Although walking seems automatic, areas in the brain controlling executive function and attention are necessary for walking. Dr. Lamberg says that the significant reductions in velocity and difficulty maintaining course indicates cell phone use and texting impacts working memory of these tasks.

“We are using the findings to help physical therapy patients improve true functional walking while making them aware that some tasks may affect their gait and/or certain aspects of memory recall,” said Dr. Lamberg. He emphasizes that using a cell phone while walking reflects a “real world” activity, one that recovering patients are likely to engage in sooner rather than later during their recovery process.

Lisa M. Muratori, PT, EdD, study co-author and Clinical Associate Professor in Stony Brook’s Department of Physical Therapy, points out that the study is also being used to help them further understand the underlying mechanism causing the difficulty in performing the dual-task of walking while using a cell phone.

Drs. Muratori and Lamberg believe that these results bring new and important insight into the effects of multi-tasking with mobile devices. Elucidating the cause of this disruption may allow for new physical therapy treatment interventions and modifications in technology – such as voice-activated texts – that may lessen the potential dangers of walking while using hand-held devices.

Both authors describe the results as preliminary, with the need for further studies with larger and more varied populations.

Released: 1/18/2012

Source: Stony Brook University Medical Center

Related Link:

http://newswise.com/articles/walking-and-texting-at-the-same-time-stony-brook-study-says-think-again

Some Like it Hot: Popular Yoga Style Cranks up the Heat

What You Need to Know to Prevent Injuries

Photo Credit, Hospital for Special Surgery. People practicing hot yoga should take certain precautions, said certified yoga instructor Diana Zotos of Hospital for Special Surgery.

Newswise — Yoga is one of the hottest fitness trends and a style known as “hot yoga” is gaining in popularity.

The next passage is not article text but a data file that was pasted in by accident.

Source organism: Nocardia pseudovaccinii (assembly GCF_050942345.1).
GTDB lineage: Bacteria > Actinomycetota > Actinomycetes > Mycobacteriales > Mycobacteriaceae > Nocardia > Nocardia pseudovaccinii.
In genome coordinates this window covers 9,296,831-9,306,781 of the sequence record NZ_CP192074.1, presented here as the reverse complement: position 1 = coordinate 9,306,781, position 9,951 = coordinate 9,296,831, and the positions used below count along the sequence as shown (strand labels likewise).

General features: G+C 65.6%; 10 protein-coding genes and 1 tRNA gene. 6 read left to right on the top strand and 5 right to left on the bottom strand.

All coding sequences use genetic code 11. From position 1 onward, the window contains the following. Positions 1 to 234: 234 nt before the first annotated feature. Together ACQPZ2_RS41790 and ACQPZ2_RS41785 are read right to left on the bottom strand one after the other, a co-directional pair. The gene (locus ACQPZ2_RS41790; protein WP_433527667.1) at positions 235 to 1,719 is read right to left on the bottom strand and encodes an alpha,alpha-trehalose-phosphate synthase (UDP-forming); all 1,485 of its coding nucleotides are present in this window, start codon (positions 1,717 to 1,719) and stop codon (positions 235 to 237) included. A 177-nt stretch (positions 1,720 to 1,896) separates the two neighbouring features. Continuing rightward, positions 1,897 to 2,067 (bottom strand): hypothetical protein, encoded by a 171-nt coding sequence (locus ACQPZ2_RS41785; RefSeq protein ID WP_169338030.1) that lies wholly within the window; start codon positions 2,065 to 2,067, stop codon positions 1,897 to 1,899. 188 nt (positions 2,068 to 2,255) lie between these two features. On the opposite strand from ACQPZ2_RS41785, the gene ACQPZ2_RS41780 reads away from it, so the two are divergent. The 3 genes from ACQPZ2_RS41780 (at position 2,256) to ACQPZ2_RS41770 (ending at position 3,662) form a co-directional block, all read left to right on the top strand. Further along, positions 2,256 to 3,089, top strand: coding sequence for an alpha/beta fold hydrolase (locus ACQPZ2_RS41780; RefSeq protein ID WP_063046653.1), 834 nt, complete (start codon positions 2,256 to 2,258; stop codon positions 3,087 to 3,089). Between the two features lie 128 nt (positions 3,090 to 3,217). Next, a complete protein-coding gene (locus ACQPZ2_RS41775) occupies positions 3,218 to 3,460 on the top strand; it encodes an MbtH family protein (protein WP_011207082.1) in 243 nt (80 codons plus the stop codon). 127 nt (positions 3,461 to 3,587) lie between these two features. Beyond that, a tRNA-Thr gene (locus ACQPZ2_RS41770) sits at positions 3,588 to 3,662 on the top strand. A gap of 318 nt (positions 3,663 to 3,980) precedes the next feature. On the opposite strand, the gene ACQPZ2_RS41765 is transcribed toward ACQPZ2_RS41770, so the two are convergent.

Hot yoga refers to yoga practiced in a heated environment, with the room temperature generally reaching 90 to 105 degrees. The theory behind it is that hot yoga helps the body to sweat out toxins while allowing the practitioner to safely achieve deeper poses. Bikram is a common form of hot yoga.

Almost 16 million Americans practice some form of yoga, according to a 2008 study in the Yoga Journal.

While the practice can offer health benefits and a sense of well-being, people practicing hot yoga, especially beginners, should take certain precautions, according to Diana Zotos, a certified yoga instructor and physical therapist in the Rehabilitation Department at Hospital for Special Surgery in Manhattan.

“Yoga of any type is physically challenging, and the heated environment of hot yoga makes the practice especially demanding,” Zotos says. “The heat makes people feel as if they can stretch deeper into poses and can give them a false sense of flexibility. This can lead to muscle strains or damage to the joint, including ligaments and cartilage.”

Zotos says people over 40 who have never done Bikram yoga may be at greater risk of injury, and she recommends they familiarize themselves with it prior to trying a class. “There are many books and videos that describe this style and can demonstrate the poses and techniques,” she says. “Since classes are constructed of the same 26 poses, people can become familiar with them beforehand.”

Beginners should keep in mind that poses will require a certain level of leg, core and upper body strength, as well as balance, according to Zotos. People should also have a tolerance for stretching and moderate flexibility in their legs and spine.

“The heat factor also puts more strain on the heart and challenges endurance. That being said, people should be of good cardiovascular health; have healthy hip, knee, spine and shoulder joints; shouldn’t have balance or neurological issues; and should have a general tolerance for excessive heat,” she advises.

Zotos has these additional tips:

• Be well-prepared. Bring a mat and towel, and
wear shorts and a tank top. If possible, bring a buddy. It can be more fun and less intimidating if you take your first class with a friend.
• Make sure you drink plenty of fluids well before class (but not coffee or soda). Don’t eat anything too heavy (more than 200 calories) two to three hours prior to class.
• Make sure the studio and teachers have a good reputation. Ask about their experience and credentials. The teacher should be certified in Bikram or another form of yoga.
• Try to arrive early. This way you can introduce yourself and speak with the instructor, pick a good spot in the studio to set up your mat and get comfortable with your surroundings and the heat.
• Start slowly and learn the basics. Never push yourself to the point of pain while stretching or assuming a position.
• Listen to your body. Stop at the first sign of discomfort. If you are extremely fatigued, take a break. Do not try yoga poses beyond your experience or comfort level.
• Don’t get discouraged if you can’t reach a pose. It’s not a competition.
• Ask questions if you’re not sure how to perform a pose.